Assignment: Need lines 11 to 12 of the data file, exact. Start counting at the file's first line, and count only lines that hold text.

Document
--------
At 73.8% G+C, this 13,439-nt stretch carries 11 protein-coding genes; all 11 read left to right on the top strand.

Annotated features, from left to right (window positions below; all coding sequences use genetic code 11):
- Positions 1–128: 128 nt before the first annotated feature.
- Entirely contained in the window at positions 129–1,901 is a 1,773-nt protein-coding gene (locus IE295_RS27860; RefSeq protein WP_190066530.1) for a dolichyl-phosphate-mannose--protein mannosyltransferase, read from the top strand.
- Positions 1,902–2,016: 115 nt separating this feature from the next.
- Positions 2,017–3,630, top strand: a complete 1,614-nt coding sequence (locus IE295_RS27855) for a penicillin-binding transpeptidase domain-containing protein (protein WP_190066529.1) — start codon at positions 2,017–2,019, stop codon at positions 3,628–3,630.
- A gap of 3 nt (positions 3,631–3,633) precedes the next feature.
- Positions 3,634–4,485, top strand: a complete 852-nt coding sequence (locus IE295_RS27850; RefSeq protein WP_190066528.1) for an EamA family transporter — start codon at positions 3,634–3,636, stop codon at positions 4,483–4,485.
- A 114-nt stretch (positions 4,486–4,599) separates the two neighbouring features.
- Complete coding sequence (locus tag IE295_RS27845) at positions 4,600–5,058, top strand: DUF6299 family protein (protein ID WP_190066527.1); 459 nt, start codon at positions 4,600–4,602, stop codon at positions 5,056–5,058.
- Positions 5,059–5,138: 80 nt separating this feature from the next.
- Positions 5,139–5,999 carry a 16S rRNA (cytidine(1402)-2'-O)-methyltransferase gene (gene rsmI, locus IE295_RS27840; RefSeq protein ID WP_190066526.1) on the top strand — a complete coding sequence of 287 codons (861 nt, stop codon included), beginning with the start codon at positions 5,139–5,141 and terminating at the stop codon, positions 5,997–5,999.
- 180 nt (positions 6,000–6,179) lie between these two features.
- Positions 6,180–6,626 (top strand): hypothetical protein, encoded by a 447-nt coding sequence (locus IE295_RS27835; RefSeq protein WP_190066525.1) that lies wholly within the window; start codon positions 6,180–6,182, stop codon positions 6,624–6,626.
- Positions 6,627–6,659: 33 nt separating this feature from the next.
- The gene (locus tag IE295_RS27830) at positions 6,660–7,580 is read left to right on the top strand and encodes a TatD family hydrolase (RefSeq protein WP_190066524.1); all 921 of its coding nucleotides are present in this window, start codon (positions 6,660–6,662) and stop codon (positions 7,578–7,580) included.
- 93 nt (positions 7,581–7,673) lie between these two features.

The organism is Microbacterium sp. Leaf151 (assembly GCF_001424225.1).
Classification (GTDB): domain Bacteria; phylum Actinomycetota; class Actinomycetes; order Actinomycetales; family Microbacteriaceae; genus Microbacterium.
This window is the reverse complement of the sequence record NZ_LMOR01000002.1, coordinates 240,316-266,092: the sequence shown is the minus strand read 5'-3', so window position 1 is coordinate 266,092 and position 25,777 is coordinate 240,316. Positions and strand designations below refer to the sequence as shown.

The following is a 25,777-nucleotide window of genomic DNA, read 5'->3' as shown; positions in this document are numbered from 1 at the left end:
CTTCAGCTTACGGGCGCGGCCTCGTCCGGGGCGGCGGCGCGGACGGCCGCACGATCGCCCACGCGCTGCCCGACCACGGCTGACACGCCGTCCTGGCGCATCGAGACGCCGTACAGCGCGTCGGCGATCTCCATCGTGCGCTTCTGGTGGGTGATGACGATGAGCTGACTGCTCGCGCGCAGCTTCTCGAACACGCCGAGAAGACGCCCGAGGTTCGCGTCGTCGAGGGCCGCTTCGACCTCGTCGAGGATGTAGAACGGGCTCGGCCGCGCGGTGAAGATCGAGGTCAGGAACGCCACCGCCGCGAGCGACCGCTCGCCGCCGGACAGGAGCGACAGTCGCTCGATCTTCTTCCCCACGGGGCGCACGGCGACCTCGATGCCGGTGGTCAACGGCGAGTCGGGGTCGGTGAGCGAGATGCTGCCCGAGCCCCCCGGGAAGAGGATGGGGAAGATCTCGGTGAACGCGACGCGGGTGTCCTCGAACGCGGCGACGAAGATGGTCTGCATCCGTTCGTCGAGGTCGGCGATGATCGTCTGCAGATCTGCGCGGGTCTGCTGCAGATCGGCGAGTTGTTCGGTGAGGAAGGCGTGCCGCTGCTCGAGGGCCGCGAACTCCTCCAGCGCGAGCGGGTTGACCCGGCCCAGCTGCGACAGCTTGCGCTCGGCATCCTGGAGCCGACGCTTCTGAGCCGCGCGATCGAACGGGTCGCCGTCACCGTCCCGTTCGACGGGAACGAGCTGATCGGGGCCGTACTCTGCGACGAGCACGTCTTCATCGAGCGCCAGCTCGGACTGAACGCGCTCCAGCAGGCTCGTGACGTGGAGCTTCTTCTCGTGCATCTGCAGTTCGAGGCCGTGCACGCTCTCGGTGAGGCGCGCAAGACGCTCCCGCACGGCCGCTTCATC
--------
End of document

- Positions 5,059–5,138: 80 nt separating this feature from the next.
- Positions 5,139–5,999 carry a 16S rRNA (cytidine(1402)-2'-O)-methyltransferase gene (gene rsmI, locus IE295_RS27840; RefSeq protein ID WP_190066526.1) on the top strand — a complete coding sequence of 287 codons (861 nt, stop codon included), beginning with the start codon at positions 5,139–5,141 and terminating at the stop codon, positions 5,997–5,999.